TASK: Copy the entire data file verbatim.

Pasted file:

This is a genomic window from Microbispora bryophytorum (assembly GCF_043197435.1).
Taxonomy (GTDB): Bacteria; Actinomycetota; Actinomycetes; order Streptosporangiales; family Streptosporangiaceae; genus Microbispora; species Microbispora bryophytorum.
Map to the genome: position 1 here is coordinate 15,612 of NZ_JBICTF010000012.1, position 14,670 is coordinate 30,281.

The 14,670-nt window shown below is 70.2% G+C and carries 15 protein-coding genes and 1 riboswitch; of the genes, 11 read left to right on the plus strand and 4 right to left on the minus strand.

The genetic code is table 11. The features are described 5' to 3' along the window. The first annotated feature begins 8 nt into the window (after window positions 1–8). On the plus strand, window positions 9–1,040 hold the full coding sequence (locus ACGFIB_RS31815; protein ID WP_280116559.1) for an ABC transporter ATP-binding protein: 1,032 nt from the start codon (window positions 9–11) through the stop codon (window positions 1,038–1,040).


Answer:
This is a genomic window from Microbispora bryophytorum (assembly GCF_043197435.1).
Taxonomy (GTDB): Bacteria; Actinomycetota; Actinomycetes; order Streptosporangiales; family Streptosporangiaceae; genus Microbispora; species Microbispora bryophytorum.
Map to the genome: position 1 here is coordinate 15,612 of NZ_JBICTF010000012.1, position 14,670 is coordinate 30,281.

The 14,670-nt window shown below is 70.2% G+C and carries 15 protein-coding genes and 1 riboswitch; of the genes, 11 read left to right on the plus strand and 4 right to left on the minus strand.

The genetic code is table 11. The features are described 5' to 3' along the window. The first annotated feature begins 8 nt into the window (after window positions 1–8). On the plus strand, window positions 9–1,040 hold the full coding sequence (locus ACGFIB_RS31815; protein ID WP_280116559.1) for an ABC transporter ATP-binding protein: 1,032 nt from the start codon (window positions 9–11) through the stop codon (window positions 1,038–1,040).